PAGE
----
Black History Month is a longstanding celebration intended to honor the contributions and legacies of Black leaders and activists across history. Each year, the U.S. president chooses a specific theme for recognition. This year’s theme, Black health and wellness, “acknowledges the legacy of not only Black scholars and medical practitioners in Western medicine, but also… the activities, rituals, and initiatives that Black communities have done to be well.”
Two sides to the wellness coin
This theme highlights both the power of Black wellness rituals as well as the dangerous inequities that still exist within the health care and wellness industries for people of color. According to research from the U.S. National Academy of Sciences, racial bias can negatively affect diagnoses, treatment, and pain management for Black patients, leading to a general distrust in the health care system. In fact, less than 6 in 10 Black adults say they trust their doctors, according to a new poll by the Kaiser Family Foundation.
Personal well-being is a high priority
But, despite these challenges, recent QuickBooks data reveals that Black communities are more focused on personal well-being than ever before. 54% of Black survey respondents say the pandemic and events of 2020 have made personal well-being an even higher priority.
As we near the end of Black History Month, here are five more Black health and wellness stats you should know this year.
1. Only 4% of psychologists in the U.S. identify as Black.
According to Black survey respondents, mental health has the greatest impact on a person’s overall well-being. But 1 in 3 say they can’t prioritize mental health as much as they would like. And because only 4% of psychologists in the U.S. identify as Black, it can be difficult for Black patients to find help from someone who understands Black challenges or offers a space that feels safe and nurturing.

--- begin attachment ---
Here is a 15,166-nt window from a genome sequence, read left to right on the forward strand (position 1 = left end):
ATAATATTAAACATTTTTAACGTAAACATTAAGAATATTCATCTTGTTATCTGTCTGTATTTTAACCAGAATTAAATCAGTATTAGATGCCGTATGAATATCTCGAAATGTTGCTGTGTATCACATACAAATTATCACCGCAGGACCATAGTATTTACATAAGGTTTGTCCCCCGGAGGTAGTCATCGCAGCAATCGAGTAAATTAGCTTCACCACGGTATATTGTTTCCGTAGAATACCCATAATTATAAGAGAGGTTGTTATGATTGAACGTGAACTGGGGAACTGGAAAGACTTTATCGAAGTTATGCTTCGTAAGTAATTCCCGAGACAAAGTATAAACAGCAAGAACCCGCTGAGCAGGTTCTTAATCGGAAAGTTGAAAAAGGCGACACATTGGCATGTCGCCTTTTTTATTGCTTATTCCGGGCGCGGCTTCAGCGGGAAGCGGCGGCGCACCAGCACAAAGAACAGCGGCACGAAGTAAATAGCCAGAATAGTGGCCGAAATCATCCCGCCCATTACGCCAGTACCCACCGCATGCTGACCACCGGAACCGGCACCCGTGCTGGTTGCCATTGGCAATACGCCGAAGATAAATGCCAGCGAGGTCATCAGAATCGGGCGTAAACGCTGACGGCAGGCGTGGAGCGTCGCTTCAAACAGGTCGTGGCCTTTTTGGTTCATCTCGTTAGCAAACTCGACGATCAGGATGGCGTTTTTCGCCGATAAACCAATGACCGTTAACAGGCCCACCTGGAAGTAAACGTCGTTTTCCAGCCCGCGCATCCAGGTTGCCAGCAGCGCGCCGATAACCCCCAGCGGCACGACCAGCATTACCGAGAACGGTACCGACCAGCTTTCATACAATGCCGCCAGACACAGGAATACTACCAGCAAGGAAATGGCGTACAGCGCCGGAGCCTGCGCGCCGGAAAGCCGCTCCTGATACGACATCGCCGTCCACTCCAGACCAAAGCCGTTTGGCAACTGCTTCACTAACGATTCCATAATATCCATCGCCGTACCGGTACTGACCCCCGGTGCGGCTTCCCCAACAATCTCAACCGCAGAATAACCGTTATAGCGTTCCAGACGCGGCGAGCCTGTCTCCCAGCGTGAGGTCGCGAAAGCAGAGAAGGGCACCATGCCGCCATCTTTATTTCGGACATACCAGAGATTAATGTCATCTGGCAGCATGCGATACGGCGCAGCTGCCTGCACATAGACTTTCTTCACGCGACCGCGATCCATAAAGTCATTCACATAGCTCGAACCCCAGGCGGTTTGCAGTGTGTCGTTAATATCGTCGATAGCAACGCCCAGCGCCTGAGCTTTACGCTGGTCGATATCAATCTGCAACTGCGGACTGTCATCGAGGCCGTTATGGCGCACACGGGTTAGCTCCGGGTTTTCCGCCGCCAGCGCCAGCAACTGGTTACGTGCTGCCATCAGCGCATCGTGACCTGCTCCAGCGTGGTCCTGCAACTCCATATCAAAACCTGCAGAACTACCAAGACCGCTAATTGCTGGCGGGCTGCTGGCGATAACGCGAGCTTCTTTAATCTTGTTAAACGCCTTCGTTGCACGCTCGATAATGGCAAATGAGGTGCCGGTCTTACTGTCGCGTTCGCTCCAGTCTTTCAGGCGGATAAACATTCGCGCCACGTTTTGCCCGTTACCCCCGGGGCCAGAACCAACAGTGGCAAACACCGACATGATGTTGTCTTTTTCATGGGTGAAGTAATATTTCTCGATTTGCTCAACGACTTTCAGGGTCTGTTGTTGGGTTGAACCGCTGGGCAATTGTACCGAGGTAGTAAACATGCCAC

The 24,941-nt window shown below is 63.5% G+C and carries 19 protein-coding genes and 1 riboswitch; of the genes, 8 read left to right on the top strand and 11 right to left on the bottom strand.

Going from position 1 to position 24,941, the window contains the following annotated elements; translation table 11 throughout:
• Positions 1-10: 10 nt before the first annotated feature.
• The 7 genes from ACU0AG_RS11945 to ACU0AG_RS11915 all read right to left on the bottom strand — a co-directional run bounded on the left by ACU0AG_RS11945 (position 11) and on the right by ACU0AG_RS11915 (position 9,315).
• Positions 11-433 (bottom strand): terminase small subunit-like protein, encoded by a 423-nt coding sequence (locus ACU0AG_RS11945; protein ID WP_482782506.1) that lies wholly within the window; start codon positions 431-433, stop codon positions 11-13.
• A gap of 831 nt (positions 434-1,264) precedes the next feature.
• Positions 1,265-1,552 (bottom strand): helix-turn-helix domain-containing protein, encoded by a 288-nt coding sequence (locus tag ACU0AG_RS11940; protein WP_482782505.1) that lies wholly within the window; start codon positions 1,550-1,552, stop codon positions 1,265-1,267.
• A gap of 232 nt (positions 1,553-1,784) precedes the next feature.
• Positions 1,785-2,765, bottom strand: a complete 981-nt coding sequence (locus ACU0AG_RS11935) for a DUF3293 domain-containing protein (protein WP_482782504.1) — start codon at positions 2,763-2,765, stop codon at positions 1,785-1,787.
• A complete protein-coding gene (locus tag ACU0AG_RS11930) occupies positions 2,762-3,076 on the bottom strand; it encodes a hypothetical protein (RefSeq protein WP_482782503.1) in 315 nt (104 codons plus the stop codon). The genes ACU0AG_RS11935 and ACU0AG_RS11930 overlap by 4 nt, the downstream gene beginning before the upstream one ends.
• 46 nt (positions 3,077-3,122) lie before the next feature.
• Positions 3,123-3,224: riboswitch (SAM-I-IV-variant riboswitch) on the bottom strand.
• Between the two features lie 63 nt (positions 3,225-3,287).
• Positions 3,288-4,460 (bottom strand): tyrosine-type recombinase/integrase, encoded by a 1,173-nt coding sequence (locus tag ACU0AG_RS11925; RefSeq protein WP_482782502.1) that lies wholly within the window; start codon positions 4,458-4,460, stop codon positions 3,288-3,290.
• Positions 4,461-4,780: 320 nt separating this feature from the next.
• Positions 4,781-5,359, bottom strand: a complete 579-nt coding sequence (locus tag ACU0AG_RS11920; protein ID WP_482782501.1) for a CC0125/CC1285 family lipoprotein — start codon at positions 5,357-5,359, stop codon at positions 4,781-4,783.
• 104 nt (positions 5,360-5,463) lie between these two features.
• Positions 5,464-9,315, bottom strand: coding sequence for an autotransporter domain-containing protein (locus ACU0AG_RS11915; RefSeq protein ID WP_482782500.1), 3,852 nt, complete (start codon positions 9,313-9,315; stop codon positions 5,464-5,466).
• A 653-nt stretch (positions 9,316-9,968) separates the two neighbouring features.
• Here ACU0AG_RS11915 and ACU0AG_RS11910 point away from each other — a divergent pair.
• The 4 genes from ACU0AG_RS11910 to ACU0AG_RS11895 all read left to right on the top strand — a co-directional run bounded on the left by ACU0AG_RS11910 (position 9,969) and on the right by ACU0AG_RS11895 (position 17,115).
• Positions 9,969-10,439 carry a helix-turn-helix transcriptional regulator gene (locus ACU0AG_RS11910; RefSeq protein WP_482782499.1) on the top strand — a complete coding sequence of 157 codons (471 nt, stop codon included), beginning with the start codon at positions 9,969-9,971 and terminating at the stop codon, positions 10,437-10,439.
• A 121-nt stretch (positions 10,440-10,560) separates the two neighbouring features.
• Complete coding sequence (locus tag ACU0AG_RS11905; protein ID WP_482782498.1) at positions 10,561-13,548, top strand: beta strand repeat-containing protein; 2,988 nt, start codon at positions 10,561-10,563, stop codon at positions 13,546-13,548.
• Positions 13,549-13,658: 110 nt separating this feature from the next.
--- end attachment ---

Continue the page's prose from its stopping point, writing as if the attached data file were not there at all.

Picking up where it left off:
2. Money is the top cause of stress for most Americans
Money can’t buy happiness, but it can certainly impact your well-being. Financial stress leads to chronic illnesses and mental health problems, including anxiety and depression, according to the American Psychological Association. Perhaps that’s why Black respondents said “financial well-being” has the second greatest impact on personal health. Unfortunately, twice as many Black survey respondents say their current financial situation is “terrible” compared to white respondents.
3. Only 1.2% of U.S. venture capital went to Black businesses last year
When it comes to running a business, entrepreneurs of color—particularly women—notoriously have a harder time gaining access to loans and funding. According to Crunchbase research, only 1.2% of U.S. venture capital went to Black-founded businesses in 2021. And 80% of Black Canadian entrepreneurs say it would be difficult or impossible to get even a small loan of $10,000 for their business, according to data from the African Canadian Senate Group.
4. Black survey respondents strive for stronger connections
37% of Black survey respondents say closer connections with friends and family would make 2022 a more successful year. After all, human connection is critical to mental and emotional health. But a lot of factors can influence the well-being of a family—either biological or chosen. Location and income can limit access to quality family health care, child care, and community spaces.
5. Nearly half of Black respondents plan to accelerate their career in 2022
The average person spends more than one-third of their life working. Knowing this, career satisfaction has a significant impact on mental and physical well-being. But Black professionals tend to find that well-paying job opportunities at inclusive companies are hard to come by. And Black Americans are still paid less than their white counterparts for the same job. But 42% of Black survey respondents plan to focus on their career and personal development this year.
Browse curated resources for Black health and wellness
The health and wellness industries can be unwelcome spaces for communities of color, but more and more champions of the cause are emerging as we examine systemic barriers and challenge the stigmas of asking for help.
Use the QuickBooks Black wellness directory to find welcoming Black practitioners, organizations, and communities near you. Spaces where you feel safe, seen, and supported on your path to well-being.
This article originally appeared on the Quickbooks Resource Center and was syndicated by MediaFeed.org.
Featured Image Credit: MonkeyBusinessImages.